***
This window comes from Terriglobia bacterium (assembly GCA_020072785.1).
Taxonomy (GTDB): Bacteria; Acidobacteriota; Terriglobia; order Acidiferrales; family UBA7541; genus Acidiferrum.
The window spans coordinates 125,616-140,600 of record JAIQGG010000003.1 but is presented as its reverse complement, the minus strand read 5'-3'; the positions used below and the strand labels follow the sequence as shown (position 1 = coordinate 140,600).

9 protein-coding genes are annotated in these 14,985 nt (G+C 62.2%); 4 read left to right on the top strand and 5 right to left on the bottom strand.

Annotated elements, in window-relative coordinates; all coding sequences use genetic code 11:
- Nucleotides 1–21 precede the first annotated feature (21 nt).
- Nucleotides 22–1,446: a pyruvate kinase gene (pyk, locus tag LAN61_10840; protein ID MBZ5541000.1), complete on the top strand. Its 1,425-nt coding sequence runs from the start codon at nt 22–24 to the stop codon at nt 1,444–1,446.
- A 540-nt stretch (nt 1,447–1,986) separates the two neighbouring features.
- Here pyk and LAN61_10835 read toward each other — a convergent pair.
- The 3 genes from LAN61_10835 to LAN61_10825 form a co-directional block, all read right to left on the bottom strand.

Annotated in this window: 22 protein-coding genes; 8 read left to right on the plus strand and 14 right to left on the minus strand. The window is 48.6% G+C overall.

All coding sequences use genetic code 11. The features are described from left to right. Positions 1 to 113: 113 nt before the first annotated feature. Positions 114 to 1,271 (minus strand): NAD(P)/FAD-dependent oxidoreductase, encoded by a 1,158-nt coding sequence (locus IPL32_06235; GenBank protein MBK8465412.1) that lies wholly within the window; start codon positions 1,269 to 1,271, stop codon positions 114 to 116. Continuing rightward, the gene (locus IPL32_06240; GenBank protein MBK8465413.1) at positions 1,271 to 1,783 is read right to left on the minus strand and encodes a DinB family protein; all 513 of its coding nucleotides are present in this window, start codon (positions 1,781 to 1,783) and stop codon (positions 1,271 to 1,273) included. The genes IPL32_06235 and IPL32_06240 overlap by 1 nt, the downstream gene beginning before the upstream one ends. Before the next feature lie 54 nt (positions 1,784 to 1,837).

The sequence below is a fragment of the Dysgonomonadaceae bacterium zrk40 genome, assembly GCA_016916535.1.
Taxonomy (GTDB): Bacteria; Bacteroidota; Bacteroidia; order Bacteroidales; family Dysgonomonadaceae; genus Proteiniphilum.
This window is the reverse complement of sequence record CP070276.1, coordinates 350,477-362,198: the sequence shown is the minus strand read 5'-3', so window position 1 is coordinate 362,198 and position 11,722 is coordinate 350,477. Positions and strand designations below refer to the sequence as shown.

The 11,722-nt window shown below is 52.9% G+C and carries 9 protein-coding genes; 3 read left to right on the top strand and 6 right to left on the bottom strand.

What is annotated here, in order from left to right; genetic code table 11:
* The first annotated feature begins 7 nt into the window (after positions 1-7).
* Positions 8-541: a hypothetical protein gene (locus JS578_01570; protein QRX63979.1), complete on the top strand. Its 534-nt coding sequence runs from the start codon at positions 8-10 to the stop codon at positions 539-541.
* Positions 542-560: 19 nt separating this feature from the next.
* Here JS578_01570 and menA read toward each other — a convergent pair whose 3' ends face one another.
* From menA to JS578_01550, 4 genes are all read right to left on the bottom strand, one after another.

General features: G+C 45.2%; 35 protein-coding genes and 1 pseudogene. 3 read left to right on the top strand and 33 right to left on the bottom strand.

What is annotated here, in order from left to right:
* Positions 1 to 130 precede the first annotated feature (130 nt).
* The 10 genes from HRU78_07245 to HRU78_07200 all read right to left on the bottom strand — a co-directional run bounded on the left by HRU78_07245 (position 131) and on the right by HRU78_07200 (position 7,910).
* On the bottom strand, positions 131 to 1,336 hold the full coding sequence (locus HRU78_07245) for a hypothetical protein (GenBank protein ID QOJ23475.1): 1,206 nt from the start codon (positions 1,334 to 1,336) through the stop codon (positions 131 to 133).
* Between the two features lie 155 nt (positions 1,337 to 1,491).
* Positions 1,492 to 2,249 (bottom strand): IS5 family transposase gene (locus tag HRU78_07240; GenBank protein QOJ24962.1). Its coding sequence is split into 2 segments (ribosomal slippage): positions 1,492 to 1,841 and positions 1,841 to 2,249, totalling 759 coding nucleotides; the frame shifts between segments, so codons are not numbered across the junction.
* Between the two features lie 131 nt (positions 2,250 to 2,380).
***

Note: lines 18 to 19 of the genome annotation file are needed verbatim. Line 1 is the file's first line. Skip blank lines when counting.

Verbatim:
* The first annotated feature begins 7 nt into the window (after positions 1-7).
* Positions 8-541: a hypothetical protein gene (locus JS578_01570; protein QRX63979.1), complete on the top strand. Its 534-nt coding sequence runs from the start codon at positions 8-10 to the stop codon at positions 539-541.